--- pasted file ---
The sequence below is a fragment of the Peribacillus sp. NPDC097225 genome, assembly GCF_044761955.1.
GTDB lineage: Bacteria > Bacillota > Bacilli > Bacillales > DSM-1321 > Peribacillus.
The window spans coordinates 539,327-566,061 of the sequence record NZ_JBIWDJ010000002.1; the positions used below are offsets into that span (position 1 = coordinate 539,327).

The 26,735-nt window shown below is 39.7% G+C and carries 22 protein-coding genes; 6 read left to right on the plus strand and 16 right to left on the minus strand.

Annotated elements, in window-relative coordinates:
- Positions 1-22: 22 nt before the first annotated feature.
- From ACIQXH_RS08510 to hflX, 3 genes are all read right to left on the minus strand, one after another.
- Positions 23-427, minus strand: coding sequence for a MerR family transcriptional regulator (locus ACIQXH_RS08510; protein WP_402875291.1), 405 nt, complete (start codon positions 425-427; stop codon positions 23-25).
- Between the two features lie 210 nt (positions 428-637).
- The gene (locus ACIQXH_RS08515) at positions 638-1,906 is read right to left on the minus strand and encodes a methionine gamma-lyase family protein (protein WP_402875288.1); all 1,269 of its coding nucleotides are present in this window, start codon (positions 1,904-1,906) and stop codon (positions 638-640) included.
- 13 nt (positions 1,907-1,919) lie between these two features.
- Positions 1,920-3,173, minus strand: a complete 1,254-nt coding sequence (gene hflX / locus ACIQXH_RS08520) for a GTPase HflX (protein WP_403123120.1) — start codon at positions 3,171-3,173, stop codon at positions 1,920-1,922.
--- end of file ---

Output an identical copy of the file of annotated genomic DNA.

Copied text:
The sequence below is a fragment of the Peribacillus sp. NPDC097225 genome, assembly GCF_044761955.1.
GTDB lineage: Bacteria > Bacillota > Bacilli > Bacillales > DSM-1321 > Peribacillus.
The window spans coordinates 539,327-566,061 of the sequence record NZ_JBIWDJ010000002.1; the positions used below are offsets into that span (position 1 = coordinate 539,327).

The 26,735-nt window shown below is 39.7% G+C and carries 22 protein-coding genes; 6 read left to right on the plus strand and 16 right to left on the minus strand.

Annotated elements, in window-relative coordinates:
- Positions 1-22: 22 nt before the first annotated feature.
- From ACIQXH_RS08510 to hflX, 3 genes are all read right to left on the minus strand, one after another.
- Positions 23-427, minus strand: coding sequence for a MerR family transcriptional regulator (locus ACIQXH_RS08510; protein WP_402875291.1), 405 nt, complete (start codon positions 425-427; stop codon positions 23-25).
- Between the two features lie 210 nt (positions 428-637).
- The gene (locus ACIQXH_RS08515) at positions 638-1,906 is read right to left on the minus strand and encodes a methionine gamma-lyase family protein (protein WP_402875288.1); all 1,269 of its coding nucleotides are present in this window, start codon (positions 1,904-1,906) and stop codon (positions 638-640) included.
- 13 nt (positions 1,907-1,919) lie between these two features.
- Positions 1,920-3,173, minus strand: a complete 1,254-nt coding sequence (gene hflX / locus ACIQXH_RS08520) for a GTPase HflX (protein WP_403123120.1) — start codon at positions 3,171-3,173, stop codon at positions 1,920-1,922.